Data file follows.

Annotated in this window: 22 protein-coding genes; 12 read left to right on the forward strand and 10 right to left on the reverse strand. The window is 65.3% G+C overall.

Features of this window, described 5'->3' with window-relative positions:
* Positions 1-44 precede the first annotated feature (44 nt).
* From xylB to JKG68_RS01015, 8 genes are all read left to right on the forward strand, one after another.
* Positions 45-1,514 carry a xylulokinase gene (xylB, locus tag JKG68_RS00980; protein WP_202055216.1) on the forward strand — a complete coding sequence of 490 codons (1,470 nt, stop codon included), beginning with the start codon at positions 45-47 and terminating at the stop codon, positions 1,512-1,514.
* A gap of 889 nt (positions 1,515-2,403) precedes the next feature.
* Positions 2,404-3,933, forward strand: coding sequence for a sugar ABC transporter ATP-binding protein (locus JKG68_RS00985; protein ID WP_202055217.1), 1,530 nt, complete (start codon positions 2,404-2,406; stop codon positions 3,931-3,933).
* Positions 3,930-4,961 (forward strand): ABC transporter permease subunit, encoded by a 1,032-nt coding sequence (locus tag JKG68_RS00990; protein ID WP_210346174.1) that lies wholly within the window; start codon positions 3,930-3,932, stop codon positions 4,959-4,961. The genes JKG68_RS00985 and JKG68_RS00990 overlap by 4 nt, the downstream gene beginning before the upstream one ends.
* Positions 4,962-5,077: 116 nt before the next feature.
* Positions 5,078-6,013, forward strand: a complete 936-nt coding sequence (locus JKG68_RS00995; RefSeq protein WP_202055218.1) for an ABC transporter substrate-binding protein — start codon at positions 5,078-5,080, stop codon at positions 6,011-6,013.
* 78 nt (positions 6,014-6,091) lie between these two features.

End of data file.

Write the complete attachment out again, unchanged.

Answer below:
Annotated in this window: 22 protein-coding genes; 12 read left to right on the forward strand and 10 right to left on the reverse strand. The window is 65.3% G+C overall.

Features of this window, described 5'->3' with window-relative positions:
* Positions 1-44 precede the first annotated feature (44 nt).
* From xylB to JKG68_RS01015, 8 genes are all read left to right on the forward strand, one after another.
* Positions 45-1,514 carry a xylulokinase gene (xylB, locus tag JKG68_RS00980; protein WP_202055216.1) on the forward strand — a complete coding sequence of 490 codons (1,470 nt, stop codon included), beginning with the start codon at positions 45-47 and terminating at the stop codon, positions 1,512-1,514.
* A gap of 889 nt (positions 1,515-2,403) precedes the next feature.
* Positions 2,404-3,933, forward strand: coding sequence for a sugar ABC transporter ATP-binding protein (locus JKG68_RS00985; protein ID WP_202055217.1), 1,530 nt, complete (start codon positions 2,404-2,406; stop codon positions 3,931-3,933).
* Positions 3,930-4,961 (forward strand): ABC transporter permease subunit, encoded by a 1,032-nt coding sequence (locus tag JKG68_RS00990; protein ID WP_210346174.1) that lies wholly within the window; start codon positions 3,930-3,932, stop codon positions 4,959-4,961. The genes JKG68_RS00985 and JKG68_RS00990 overlap by 4 nt, the downstream gene beginning before the upstream one ends.
* Positions 4,962-5,077: 116 nt before the next feature.
* Positions 5,078-6,013, forward strand: a complete 936-nt coding sequence (locus JKG68_RS00995; RefSeq protein WP_202055218.1) for an ABC transporter substrate-binding protein — start codon at positions 5,078-5,080, stop codon at positions 6,011-6,013.
* 78 nt (positions 6,014-6,091) lie between these two features.